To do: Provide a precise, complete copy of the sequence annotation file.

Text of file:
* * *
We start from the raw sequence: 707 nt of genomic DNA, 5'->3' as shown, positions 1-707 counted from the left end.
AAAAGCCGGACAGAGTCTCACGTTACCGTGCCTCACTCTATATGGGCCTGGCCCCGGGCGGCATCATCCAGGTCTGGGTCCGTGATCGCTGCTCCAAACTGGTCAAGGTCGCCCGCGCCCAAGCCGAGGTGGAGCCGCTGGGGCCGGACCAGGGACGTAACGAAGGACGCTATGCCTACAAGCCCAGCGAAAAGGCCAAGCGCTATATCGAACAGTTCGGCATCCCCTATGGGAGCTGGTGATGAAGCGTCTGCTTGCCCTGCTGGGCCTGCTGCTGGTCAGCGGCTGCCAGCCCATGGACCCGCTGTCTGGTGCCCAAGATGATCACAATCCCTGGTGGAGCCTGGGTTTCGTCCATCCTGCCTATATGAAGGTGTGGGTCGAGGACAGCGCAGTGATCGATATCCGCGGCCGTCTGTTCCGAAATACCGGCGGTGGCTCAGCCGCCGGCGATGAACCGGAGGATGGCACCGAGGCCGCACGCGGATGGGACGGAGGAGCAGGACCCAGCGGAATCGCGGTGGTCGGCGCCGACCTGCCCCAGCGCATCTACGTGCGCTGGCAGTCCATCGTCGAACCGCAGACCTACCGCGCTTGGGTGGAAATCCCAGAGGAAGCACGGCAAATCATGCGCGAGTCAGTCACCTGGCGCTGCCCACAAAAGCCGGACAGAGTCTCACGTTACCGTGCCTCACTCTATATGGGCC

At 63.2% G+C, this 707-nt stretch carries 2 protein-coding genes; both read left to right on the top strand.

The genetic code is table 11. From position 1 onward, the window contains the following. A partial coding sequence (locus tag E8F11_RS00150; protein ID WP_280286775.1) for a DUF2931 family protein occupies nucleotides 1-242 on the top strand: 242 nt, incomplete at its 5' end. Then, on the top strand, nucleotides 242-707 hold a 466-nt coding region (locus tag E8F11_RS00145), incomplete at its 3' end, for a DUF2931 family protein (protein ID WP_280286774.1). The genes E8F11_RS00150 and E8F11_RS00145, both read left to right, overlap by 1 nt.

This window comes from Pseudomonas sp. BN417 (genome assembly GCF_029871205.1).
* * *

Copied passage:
We start from the raw sequence: 707 nt of genomic DNA, 5'->3' as shown, positions 1-707 counted from the left end.
AAAAGCCGGACAGAGTCTCACGTTACCGTGCCTCACTCTATATGGGCCTGGCCCCGGGCGGCATCATCCAGGTCTGGGTCCGTGATCGCTGCTCCAAACTGGTCAAGGTCGCCCGCGCCCAAGCCGAGGTGGAGCCGCTGGGGCCGGACCAGGGACGTAACGAAGGACGCTATGCCTACAAGCCCAGCGAAAAGGCCAAGCGCTATATCGAACAGTTCGGCATCCCCTATGGGAGCTGGTGATGAAGCGTCTGCTTGCCCTGCTGGGCCTGCTGCTGGTCAGCGGCTGCCAGCCCATGGACCCGCTGTCTGGTGCCCAAGATGATCACAATCCCTGGTGGAGCCTGGGTTTCGTCCATCCTGCCTATATGAAGGTGTGGGTCGAGGACAGCGCAGTGATCGATATCCGCGGCCGTCTGTTCCGAAATACCGGCGGTGGCTCAGCCGCCGGCGATGAACCGGAGGATGGCACCGAGGCCGCACGCGGATGGGACGGAGGAGCAGGACCCAGCGGAATCGCGGTGGTCGGCGCCGACCTGCCCCAGCGCATCTACGTGCGCTGGCAGTCCATCGTCGAACCGCAGACCTACCGCGCTTGGGTGGAAATCCCAGAGGAAGCACGGCAAATCATGCGCGAGTCAGTCACCTGGCGCTGCCCACAAAAGCCGGACAGAGTCTCACGTTACCGTGCCTCACTCTATATGGGCC

At 63.2% G+C, this 707-nt stretch carries 2 protein-coding genes; both read left to right on the top strand.

The genetic code is table 11. From position 1 onward, the window contains the following. A partial coding sequence (locus tag E8F11_RS00150; protein ID WP_280286775.1) for a DUF2931 family protein occupies nucleotides 1-242 on the top strand: 242 nt, incomplete at its 5' end. Then, on the top strand, nucleotides 242-707 hold a 466-nt coding region (locus tag E8F11_RS00145), incomplete at its 3' end, for a DUF2931 family protein (protein ID WP_280286774.1). The genes E8F11_RS00150 and E8F11_RS00145, both read left to right, overlap by 1 nt.

This window comes from Pseudomonas sp. BN417 (genome assembly GCF_029871205.1).